Back in 2003, Ted Leo and the Pharmacists posed the question “Where Have all the Rude Boys Gone?” 11 years later, while watching third wave pioneers The Toasters take to the newly revamped Las Vegas Country Saloon stage at about half past midnight, I asked myself the same question.
At the start of the night, the turnout didn’t seem so bad. Locals Franks & Deans had a good crowd of family and friends there for their inaugural show with new guitarist (and PIV photographer) Tyler Newton, who cut his teeth in the Vegas scene as a member of Nothing With Numbers and Jesse Pino’s band. The whole room lit up when the band started playing, putting their own punk rock spin on songs by Vegas legends the Rat Pack. Particular highlights were “That’s Amore,” “The Lady is a Tramp” and, introduced as the Married… With Children theme “Love and Marriage.” If you’ve spent even just a little bit of time in Vegas, you’ve no doubt heard these songs about a zillion times, which means every track on their setlist is a potential sing-along. Dressed in matching tuxedo shirts, these guys know the idea is cheesy but play it with enough humor that it comes across as endearing, and I look forward to seeing them again.
The crowd held steady for the next band of the night, ska/rocksteady act The Remedies, who I haven’t seen live since way back when the Toasters played Vegas last February. This was the most jovial show I’ve seen from the band, which is saying something since the guys always look like they’re having a blast. They shrugged off a few technical problems with the sax and eased through a set that had the slowly thinning crowd dancing around the bar.
This was my first time hearing the next band of the night, The Astaires, and I was surprised to find that they lean pretty far in the direction of classic rock. Really, they reminded me a lot of the Strokes and the Dandy Warhols, that Rolling Stones-by-way-of-grunge style that was huge in the early part of the aughts. While this isn’t really my style, and not something I’d go out of my way to check out, I did appreciate the band’s high energy. Whether it was jumping off the amps, swinging their guitars around or simply throwing themselves into the mics when it came time to sing, these guys did it all with a stage presence that would put much bigger bands to shame. Their cover of The Contours’ “Do You Love Me (Now That I Can Dance)” was a lot of fun, but by the time the group got to that number, the Saloon was noticeably sparse.
7-piece Arizona ska band 2Tone Lizard Kings (no relation to Alternate Reality Comics mascot Epstein the Ska Lizard), put on one of the most fun sets I’ve seen so far this year. Vocalist Adam Rankin reminds me a lot of vocalists you see in pop punk, guys like Jordan Pundik and Vinnie Caruana who spend the entire set in perpetual motion. This guy has a more soulful voice with just the right amount of grit thrown in, and I imagine if the crowd knew the words, he’d be right in there sharing the mic. The rest of the band had just as much energy, with walls of gang vocals and choreographed moves that came off far more natural than something you’d see at a Suburban Legends show. With ska, you can run the risk of going too silly, but these guys straddled the line nicely, visibly having fun through a cover of The Specials’ “Little Bitch” that had the whole crowd shouting “One Two,” and original “WayO,” with its pounding refrain of “oi’s.” My favorite of the songs they played was, according to the setlist, “New Girl,” which was neither a cover of the excellent Suicide Machines song (note: more bands should cover Suicide Machines) or the eponymous tv theme.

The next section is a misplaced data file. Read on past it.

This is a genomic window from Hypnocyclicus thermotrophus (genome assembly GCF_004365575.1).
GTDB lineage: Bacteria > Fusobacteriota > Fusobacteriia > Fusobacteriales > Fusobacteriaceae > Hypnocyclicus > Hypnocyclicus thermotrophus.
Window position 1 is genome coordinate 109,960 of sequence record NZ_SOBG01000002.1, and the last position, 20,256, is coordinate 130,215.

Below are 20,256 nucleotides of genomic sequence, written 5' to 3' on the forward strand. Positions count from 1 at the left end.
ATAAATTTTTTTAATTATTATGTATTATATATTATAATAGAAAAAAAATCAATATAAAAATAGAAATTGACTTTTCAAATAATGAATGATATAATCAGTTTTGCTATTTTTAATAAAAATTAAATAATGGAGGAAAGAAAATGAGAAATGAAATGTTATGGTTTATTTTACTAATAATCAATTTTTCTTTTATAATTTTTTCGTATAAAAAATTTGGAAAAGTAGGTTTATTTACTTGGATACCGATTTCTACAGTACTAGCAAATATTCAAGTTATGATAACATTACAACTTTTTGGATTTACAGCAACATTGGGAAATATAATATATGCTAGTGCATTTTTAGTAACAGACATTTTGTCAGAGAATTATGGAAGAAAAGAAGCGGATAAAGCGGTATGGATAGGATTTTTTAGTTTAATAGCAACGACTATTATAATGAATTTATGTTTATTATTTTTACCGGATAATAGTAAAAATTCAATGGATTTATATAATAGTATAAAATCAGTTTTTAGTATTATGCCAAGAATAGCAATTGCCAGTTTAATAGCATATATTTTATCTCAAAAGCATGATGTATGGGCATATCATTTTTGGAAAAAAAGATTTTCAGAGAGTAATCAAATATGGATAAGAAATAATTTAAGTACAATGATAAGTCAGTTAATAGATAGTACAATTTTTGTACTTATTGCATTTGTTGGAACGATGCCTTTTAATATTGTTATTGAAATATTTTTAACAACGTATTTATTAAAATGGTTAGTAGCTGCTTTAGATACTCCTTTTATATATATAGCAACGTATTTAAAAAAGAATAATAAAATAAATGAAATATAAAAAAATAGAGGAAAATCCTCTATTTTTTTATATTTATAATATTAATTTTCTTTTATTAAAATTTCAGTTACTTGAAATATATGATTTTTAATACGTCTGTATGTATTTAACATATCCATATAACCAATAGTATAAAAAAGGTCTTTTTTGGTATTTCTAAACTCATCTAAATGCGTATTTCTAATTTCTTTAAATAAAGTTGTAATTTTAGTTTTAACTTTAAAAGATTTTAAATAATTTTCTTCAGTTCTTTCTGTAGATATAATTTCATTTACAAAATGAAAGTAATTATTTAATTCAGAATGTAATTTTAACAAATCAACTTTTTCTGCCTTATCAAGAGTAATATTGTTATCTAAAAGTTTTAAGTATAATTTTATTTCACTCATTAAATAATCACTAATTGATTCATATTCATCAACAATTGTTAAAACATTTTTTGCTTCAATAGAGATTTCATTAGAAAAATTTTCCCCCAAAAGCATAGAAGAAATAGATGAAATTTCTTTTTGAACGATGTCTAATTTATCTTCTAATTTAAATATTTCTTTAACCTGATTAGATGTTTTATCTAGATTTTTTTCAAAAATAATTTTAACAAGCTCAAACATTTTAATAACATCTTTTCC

By the time The Toasters took the stage, after midnight on a Sunday, the venue was practically a ghost town (Specials pun intended), save for about 20 diehards ready to skank like the place was packed. Regardless of the poor turnout, the band still put on an excellent performance. With no introduction and abstaining from the usual pleas to come up front, Toasters frontman Robert “Bucket” Hingley launched into “Pirate Radio” from Enemy of the System, letting the song act as the Pied Piper to lead the slightly buzzed crowd up to the front to dance. Laid back “Shocker” kept the party going and I had a blast singing along with my favorite Toasters track “I’m Running Right Through the World.” Hingley’s voice sounds great and he always puts forth this infectiously chill energy. Though most of the crowd hung out in the back of the room, classics like inspirational “Don’t Let the Bastards Grind You Down” got people off their feet and acted as a poignant message about looking on the bright side, even when you’re playing to almost nobody.
-Steven Matview | https://www.flickr.com/photos/holdfastnow/